By David Shepardson
WASHINGTON (Reuters) – The U.S. Federal Trade Commission on Wednesday rejected a bid by Amazon.com Inc to quash demands that both Chief Executive Andy Jassy and Executive Chairman Jeff Bezos testify at investigative hearings.
Last month, Amazon questioned what it called the agency’s “burdensome” requests in its investigation of the sign-up and cancellation processes for its Prime program.
The retailer said the FTC was seeking to “harass” both Jassy and former CEO Bezos by demanding they testify at an investigative hearing “on an open-ended list of topics”, and asked that their testimony be quashed or at least delayed until after all other company officials had given testimony.
“Amazon provides no reason why the Commission must accept anything less than all the relevant testimony it can obtain from these two witnesses,” Wednesday’s FTC order said.
It said Amazon.com must comply with its broad June 30 Civil Investigative Demand no later than Oct. 7.
Amazon said on Wednesday it was “disappointed but unsurprised the FTC largely declined to rule against itself, but we’re pleased that the agency walked back its broadest requests and will allow witnesses to choose their own counsel.”
The company said it was cooperating with the FTC and has produced at least 37,000 pages of documents.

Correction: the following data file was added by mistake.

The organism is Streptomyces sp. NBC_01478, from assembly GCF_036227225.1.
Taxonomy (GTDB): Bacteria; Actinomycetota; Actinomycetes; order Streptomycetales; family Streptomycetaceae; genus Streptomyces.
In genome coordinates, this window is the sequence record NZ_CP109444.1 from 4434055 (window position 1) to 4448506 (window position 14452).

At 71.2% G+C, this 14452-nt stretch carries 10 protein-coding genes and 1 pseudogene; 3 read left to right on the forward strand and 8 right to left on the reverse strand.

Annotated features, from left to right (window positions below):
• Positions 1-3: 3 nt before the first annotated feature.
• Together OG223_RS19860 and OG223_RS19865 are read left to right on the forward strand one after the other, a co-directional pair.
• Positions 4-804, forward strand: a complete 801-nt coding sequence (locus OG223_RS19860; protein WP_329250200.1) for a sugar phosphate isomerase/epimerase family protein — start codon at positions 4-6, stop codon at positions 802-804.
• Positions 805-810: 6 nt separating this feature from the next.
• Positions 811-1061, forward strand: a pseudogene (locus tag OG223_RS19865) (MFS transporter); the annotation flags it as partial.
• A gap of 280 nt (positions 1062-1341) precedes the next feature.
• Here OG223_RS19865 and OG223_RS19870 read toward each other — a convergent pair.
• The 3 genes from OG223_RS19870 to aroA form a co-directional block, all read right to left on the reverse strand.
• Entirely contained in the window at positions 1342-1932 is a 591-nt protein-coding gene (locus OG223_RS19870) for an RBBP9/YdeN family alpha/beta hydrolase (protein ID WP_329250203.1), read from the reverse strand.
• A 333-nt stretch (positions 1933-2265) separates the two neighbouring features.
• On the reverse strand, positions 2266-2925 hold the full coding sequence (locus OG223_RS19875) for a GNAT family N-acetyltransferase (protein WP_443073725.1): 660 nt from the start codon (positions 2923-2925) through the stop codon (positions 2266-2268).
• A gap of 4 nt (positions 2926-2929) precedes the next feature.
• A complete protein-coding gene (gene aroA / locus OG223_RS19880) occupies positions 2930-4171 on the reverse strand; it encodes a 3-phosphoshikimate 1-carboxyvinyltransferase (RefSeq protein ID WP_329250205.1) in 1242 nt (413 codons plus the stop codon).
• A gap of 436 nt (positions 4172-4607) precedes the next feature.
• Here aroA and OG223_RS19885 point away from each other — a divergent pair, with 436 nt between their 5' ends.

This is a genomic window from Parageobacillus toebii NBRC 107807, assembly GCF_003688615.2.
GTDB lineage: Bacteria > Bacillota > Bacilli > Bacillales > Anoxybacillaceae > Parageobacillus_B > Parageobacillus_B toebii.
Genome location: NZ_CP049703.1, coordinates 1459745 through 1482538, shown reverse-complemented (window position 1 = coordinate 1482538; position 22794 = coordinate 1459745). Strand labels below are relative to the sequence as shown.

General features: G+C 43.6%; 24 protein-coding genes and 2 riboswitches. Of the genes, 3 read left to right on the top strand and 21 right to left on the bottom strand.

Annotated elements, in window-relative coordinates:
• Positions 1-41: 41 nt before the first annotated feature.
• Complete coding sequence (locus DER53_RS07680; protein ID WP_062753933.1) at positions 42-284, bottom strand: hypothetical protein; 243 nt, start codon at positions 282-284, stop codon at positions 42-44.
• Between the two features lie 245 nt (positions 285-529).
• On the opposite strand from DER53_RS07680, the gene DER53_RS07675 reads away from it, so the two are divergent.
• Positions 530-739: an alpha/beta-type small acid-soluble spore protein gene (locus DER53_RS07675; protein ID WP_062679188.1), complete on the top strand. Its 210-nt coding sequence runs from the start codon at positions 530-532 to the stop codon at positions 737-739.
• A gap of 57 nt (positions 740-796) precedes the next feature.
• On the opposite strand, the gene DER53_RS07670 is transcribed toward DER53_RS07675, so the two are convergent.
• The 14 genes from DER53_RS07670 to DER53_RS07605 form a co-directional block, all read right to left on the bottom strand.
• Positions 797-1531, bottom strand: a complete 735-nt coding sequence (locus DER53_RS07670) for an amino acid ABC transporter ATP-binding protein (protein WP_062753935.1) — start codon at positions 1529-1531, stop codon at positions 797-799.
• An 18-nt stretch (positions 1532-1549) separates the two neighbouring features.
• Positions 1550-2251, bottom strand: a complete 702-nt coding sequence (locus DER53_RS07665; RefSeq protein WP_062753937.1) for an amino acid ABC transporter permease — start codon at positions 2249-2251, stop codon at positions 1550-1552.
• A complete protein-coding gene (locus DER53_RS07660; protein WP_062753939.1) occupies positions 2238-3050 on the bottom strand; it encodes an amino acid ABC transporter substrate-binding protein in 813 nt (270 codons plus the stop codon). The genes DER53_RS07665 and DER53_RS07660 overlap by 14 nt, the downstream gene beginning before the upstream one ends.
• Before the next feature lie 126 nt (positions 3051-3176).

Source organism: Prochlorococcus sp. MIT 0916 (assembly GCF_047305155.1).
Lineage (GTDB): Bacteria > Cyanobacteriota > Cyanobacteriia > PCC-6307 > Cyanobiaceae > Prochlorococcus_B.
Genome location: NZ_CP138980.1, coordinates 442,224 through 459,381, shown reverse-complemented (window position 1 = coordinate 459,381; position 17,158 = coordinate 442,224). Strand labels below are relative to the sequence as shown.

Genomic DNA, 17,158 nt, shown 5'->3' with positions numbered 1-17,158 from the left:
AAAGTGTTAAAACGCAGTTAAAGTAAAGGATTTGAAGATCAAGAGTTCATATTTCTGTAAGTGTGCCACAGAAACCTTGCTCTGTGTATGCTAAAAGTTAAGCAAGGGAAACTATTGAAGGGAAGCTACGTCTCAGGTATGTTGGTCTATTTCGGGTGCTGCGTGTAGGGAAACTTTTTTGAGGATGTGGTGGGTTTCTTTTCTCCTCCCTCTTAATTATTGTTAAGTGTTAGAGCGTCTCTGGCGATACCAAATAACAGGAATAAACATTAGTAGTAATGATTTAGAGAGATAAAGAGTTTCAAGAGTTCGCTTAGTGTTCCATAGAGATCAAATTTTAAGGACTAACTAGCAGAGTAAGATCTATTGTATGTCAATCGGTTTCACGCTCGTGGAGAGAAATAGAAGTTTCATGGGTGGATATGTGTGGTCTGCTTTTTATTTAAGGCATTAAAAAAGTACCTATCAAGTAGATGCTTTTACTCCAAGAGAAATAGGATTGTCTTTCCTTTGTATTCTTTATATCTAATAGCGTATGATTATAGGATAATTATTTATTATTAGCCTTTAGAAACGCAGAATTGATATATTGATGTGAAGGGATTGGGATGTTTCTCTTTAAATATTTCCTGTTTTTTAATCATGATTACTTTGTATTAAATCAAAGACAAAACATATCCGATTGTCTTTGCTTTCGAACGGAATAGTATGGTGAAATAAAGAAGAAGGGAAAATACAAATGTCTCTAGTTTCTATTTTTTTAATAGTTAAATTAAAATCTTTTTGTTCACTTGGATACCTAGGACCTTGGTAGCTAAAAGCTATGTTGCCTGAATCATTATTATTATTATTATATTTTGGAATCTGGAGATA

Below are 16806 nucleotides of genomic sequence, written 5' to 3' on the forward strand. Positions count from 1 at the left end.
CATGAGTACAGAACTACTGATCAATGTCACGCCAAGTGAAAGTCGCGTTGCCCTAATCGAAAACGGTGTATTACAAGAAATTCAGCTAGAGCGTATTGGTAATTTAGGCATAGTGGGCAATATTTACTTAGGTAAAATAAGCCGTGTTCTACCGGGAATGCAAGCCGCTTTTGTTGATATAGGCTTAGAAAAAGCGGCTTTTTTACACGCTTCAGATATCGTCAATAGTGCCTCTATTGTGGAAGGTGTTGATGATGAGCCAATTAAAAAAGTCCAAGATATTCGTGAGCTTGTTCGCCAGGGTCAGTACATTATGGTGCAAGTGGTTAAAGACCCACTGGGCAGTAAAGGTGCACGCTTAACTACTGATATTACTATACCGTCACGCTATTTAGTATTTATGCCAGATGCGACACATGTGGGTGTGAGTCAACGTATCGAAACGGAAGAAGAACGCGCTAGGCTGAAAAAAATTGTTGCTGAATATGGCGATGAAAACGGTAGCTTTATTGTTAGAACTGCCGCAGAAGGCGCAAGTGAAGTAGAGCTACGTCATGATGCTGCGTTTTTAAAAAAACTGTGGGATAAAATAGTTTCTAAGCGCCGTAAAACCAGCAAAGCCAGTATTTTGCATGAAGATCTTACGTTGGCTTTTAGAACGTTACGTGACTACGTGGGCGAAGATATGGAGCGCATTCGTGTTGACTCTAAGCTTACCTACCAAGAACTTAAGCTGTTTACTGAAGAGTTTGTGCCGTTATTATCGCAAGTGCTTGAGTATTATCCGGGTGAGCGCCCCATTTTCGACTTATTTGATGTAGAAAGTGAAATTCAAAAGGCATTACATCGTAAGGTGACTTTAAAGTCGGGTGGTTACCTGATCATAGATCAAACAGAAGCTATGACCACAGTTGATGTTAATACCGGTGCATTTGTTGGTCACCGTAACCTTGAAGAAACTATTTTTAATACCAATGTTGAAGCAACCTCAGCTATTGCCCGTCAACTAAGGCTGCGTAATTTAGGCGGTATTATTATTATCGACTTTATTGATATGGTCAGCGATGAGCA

“We are committed to engaging constructively with FTC staff, but we remain concerned that the latest requests are overly broad and needlessly burdensome, and we will explore all our options,” an Amazon spokesperson said.
Amazon last month said the commission first sent an investigative demand for information in March 2021 in the Prime probe and in June expanded its requests for additional non-Prime subscription programs.
The FTC order noted Amazon is one of the world’s foremost companies with net revenue of over $32 billion in 2021 and more than 1.6 million employees.
“By contrast, the FTC’s 2021 budget topped out at only $351 million, or slightly more than 1% of Amazon’s earnings,” the FTC added in a footnote to the main text.
(Reporting by David Shepardson; Editing by Richard Pullin)